Tel Aviv Diary: We're Used To Standing Alone

An ultra-Orthodox Jewish man kneads dough as he prepares matzo, the traditional unleavened bread eaten during the Jewish holiday of Passover, in Bnei Brak near Tel Aviv April 1, 2015. Passover begins Friday at sundown. Nir Elias/Reuters

The state of the negotiations between the P+5 and Iran have led Israeli news broadcasts for the past week. Not that they, the broadcasters, have really had much to report. As a result, Israeli reporters have turned to tweeting about the food they are eating, or discussing on air whether they will return in time for the Passover seder on Friday night.

It is especially difficult to report on what seems to be endless spin by spokesmen on both sides. While the news broadcasts have all been leading with reports on the Iranian talks, there is very little interest in the story among average Israelis. There is no conversation in the streets, and only a few exchanges between friends seem to touch on the negotiations.

That is probably because—when all is said and done—the average Israeli is not as concerned about the possibility of an Iranian threat as the government seems to be. Don't get me wrong, Israelis are concerned by Iran's actions in the Middle East – especially by its support for Hezbollah and its attempts to gain control of the area opposite the Golan Heights. However, Israelis (at least in Tel Aviv) also have confidence that we have the ability to counter any significant threat.

At the end of last week, the U.S. mysteriously declassified a report from the International Programs and Technology Department of the Office of the Under Secretary of State on "Critical Technology Assessment in Israel and NATO Nations," dated April 1987. While the parts regarding the NATO countries were redacted, the section on Israel was revealed. The report contained an in-depth assessment of Israel's conventional military technologies, as well as its nuclear research capabilities.

According to the report, even back then in 1987 Israeli conventional weapons technology was on par or, in many cases, superior to the technologies developed and deployed by the United States. Furthermore, in the field of nuclear research, Israeli facilities were on par with the most advanced nuclear research facilities in the U.S.

That U.S. under secretary of state's report was from almost 20 years ago, before Israel's quantum leap in the field of high-tech. Nearly all of those in Israel connected with the high-tech world came out of the Israeli military—and are all well aware how far we have advanced over the course of the past 20 years.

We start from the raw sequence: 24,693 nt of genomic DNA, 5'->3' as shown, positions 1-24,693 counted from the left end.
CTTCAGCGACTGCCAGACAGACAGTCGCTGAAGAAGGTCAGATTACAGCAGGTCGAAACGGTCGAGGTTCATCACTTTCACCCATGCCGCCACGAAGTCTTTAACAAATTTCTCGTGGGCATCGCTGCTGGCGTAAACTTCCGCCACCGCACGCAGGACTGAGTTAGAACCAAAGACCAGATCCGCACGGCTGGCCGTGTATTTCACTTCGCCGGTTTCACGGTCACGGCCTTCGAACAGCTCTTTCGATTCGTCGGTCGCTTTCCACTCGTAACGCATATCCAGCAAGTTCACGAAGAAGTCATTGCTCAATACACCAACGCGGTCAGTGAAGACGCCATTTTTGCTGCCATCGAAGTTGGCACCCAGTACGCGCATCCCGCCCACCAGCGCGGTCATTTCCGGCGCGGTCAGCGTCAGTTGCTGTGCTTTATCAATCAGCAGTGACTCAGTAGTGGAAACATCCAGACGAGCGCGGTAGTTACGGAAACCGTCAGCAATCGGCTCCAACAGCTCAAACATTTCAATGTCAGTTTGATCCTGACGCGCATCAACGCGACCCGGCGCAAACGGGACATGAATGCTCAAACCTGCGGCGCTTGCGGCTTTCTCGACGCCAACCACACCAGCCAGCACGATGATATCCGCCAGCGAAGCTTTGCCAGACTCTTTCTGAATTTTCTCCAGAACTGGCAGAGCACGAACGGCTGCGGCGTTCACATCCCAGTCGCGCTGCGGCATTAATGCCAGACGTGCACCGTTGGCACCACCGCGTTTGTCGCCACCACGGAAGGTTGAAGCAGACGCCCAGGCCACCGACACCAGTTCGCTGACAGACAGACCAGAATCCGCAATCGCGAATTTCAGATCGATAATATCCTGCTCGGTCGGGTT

Those abilities were underscored today, with announcements that the final testing of Israel's newest missile defense system – "David's Slingshot" (a.k.a. Magic Wand) – has been successfully completed, and, furthermore, that that system will become operational in the next few months. David's Slingshot is the third part of Israel's multilayered missile defense system to come on line.

Israel now possesses:

1) The "Arrow," constructed to intercept long-range ballistic missiles in the outer atmosphere, designed specifically to protect against the Iranian threat;

2) "Iron Dome," which we saw successfully defend against short-range missiles this summer and acts as a terminal defense system for longer ranger missiles (such as those missiles fired by Hamas on Tel Aviv);

and now 3) "David's Slingshot," with a range of 50 to 150 miles, fashioned to counter larger rockets (such as the missiles Hezbollah has aimed at Israel.)

Of course, all three of these elements can also operate as a layered system against an enemy attack from afar.

This Friday night Israelis, as well as Jews throughout the world, will be sitting down for the Passover seder to celebrate the freedom of the Jews from Egyptian bondage. As Israelis look around the Middle East, all they see is chaos and death. What started as an "Arab Spring" that might have brought freedom and democracy to the region has degenerated into sectarian warfare that has led to the deaths of tens of thousands.

If Israelis ever thought that they could put part of their future into the hands of outside powers—under any circumstances – the carnage of the past three years has extinguished that option (if it ever existed).

The looming potential threat from Tehran has been visible for over 20 years. While Israel is hopeful that the world will stop Iran, it has never put its future into the hands of others. For that reason Israel has invested two decades developing its multitiered missile defense system that is now operational.

Israel faces many challenges. No one discounts the threat from Tehran. However, those of us living in Tel Aviv sleep more soundly at night knowing that our future (at least vis-a-vis the Iranians) does not ultimately depend on what is decided in Washington, Moscow, or Lausanne, but, rather, on our own capabilities.

Historian Marc Schulman is the editor of An archive of his reports from Tel Aviv can be found here.